In my opinion most of the "smart chargers" are not as smart as they let on to be. It's mostly advertising hype. As long as you maintain the battery - clean, test and add water when necessary it will give you good service.

I do use an intelligent battery charger/maintainer on batteries in storage at work but these are high capacity AGM (as in high $$$) batteries in long term storage while the project is being moved. And at $700 for the multi-battery maintainer it would be out of the price range for "normal" use.

I think the Samlex supply or something very similar is the best bang for the buck for an RV electrical system, at least if you are building up your own system. And if you hardwire the solar charge system in you will always have a float charge going to the battery, at least as long as the sun keeps shining.
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Old 03-09-2016, 01:43 PM   #16
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Orlen, If you have a chance could you describe in more detail "The external battery connections go to a 100AH flooded lead-acid battery, paralleled with the output of a solar panel regulator. " I would P.M. but I think your answer will shed light on other responses I have already received
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Old 03-09-2016, 02:02 PM   #17
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I think you have a good point on the "smart chargers". The more I have looked into them the more there seems to be a lot of branding and hype... I liked the idea of the solar direction because it is, in a way, the cheapest route into high quality battery bank management like as you describe with the AGM's at work. It is also a good point that regardless, your battery receives a float charge from the solar controller.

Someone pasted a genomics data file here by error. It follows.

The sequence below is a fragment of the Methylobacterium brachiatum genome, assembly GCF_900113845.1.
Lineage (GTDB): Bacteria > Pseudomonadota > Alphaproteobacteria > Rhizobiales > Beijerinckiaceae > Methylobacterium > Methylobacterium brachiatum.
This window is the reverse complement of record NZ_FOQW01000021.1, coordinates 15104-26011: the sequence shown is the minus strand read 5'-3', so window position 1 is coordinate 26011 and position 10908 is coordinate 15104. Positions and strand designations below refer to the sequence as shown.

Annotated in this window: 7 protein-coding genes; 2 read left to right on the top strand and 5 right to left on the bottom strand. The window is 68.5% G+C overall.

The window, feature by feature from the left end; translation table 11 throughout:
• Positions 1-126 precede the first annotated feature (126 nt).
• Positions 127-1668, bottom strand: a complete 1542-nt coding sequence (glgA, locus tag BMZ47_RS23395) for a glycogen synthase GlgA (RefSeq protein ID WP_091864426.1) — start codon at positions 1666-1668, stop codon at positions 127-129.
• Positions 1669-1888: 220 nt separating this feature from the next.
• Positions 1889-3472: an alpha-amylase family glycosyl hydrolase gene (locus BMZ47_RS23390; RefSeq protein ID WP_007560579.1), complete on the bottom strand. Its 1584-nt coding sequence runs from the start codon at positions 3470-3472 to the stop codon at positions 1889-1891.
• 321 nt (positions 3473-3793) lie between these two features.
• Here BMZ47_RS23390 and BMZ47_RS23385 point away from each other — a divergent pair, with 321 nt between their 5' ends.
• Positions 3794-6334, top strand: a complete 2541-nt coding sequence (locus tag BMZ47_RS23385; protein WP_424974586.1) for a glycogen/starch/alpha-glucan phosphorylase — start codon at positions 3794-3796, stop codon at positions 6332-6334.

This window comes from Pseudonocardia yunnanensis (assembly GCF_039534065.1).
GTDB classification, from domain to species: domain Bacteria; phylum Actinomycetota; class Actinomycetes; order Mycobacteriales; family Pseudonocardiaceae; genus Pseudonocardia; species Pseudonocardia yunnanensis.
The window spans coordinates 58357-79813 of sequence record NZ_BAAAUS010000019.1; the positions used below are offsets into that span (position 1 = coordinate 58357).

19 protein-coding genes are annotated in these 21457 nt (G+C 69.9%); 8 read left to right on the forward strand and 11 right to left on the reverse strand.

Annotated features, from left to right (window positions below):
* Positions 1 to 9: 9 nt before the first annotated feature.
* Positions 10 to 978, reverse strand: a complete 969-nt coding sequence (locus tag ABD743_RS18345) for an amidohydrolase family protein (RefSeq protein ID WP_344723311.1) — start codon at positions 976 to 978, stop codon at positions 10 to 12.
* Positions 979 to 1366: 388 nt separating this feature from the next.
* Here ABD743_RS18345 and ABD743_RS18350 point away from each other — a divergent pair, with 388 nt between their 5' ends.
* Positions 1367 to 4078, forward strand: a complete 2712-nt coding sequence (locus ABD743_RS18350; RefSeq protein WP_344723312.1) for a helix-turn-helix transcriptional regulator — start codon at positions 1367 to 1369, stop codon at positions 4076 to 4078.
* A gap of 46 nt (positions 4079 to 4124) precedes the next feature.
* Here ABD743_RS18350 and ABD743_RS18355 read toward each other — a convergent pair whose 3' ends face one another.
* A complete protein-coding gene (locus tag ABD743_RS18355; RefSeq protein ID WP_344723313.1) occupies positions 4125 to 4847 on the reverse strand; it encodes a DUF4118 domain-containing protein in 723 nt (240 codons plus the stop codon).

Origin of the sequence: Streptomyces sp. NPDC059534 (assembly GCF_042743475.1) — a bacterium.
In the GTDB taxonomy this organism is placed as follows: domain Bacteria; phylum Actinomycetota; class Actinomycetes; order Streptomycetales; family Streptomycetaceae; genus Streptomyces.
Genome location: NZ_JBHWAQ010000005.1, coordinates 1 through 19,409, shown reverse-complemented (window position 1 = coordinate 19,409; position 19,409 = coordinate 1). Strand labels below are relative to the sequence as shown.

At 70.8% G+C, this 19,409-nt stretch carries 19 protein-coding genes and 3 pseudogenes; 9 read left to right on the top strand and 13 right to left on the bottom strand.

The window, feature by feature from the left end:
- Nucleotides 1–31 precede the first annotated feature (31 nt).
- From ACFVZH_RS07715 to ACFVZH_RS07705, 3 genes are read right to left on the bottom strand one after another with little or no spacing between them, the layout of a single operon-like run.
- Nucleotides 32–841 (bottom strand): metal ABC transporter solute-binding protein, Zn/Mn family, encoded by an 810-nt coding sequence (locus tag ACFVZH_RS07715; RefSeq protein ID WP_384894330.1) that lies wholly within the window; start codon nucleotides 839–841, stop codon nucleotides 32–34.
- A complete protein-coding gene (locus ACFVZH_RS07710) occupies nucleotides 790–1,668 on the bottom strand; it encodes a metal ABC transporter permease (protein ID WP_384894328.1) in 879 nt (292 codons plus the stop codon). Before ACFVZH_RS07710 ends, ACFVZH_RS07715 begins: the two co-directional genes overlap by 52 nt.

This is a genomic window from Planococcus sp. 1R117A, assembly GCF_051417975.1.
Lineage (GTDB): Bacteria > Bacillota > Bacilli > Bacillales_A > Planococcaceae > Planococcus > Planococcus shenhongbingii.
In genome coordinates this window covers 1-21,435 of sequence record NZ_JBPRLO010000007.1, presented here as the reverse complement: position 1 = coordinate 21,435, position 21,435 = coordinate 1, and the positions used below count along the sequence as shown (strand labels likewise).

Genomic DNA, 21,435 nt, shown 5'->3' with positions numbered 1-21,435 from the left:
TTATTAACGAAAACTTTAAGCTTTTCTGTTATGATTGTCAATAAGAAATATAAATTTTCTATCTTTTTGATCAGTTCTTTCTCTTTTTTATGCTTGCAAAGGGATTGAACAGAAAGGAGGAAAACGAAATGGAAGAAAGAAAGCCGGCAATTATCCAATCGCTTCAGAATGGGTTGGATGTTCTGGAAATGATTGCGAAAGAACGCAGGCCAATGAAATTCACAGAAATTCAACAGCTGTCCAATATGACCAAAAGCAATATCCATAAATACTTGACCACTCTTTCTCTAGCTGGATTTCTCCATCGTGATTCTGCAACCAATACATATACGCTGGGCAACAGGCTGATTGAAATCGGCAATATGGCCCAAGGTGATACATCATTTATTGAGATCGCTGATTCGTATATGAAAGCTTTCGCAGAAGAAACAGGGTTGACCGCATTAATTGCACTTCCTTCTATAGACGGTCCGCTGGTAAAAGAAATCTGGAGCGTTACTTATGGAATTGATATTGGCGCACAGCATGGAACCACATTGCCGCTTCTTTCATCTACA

Although it sounds like it is unnecessary from your experience, if someone with a setup like yours wished, they could protect the battery from overcharge during long-term storage by disconnecting the 4a from the simplex.
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Old 03-09-2016, 02:14 PM   #18
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oh and upon closer inspection as you say...

cHARGinGAnD BAcKUPoPeRA (how it copy and pasted)

n
Charging current will be proportional to the discharged state of the battery and is limited to maximum of 4A when the battery is completely discharged (Standing Voltage of 11.4V). The current will taper down from 4A as the battery gets charged and its voltage rises. When the battery is fully charged, the current will drop down to 0.1% of the Ah capacity of the battery to compensate for self-discharge. When fully charged, the voltage at the Battery Terminals (5, 6) will be the float Voltage of 13.8V 0.2V"
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Old 03-09-2016, 02:15 PM   #19
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sounds just as smart if not more so than the others
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Old 03-09-2016, 03:07 PM   #20
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You can only transform AC . You cannot transform DC
IE: There is no such animal as a DC transformer !!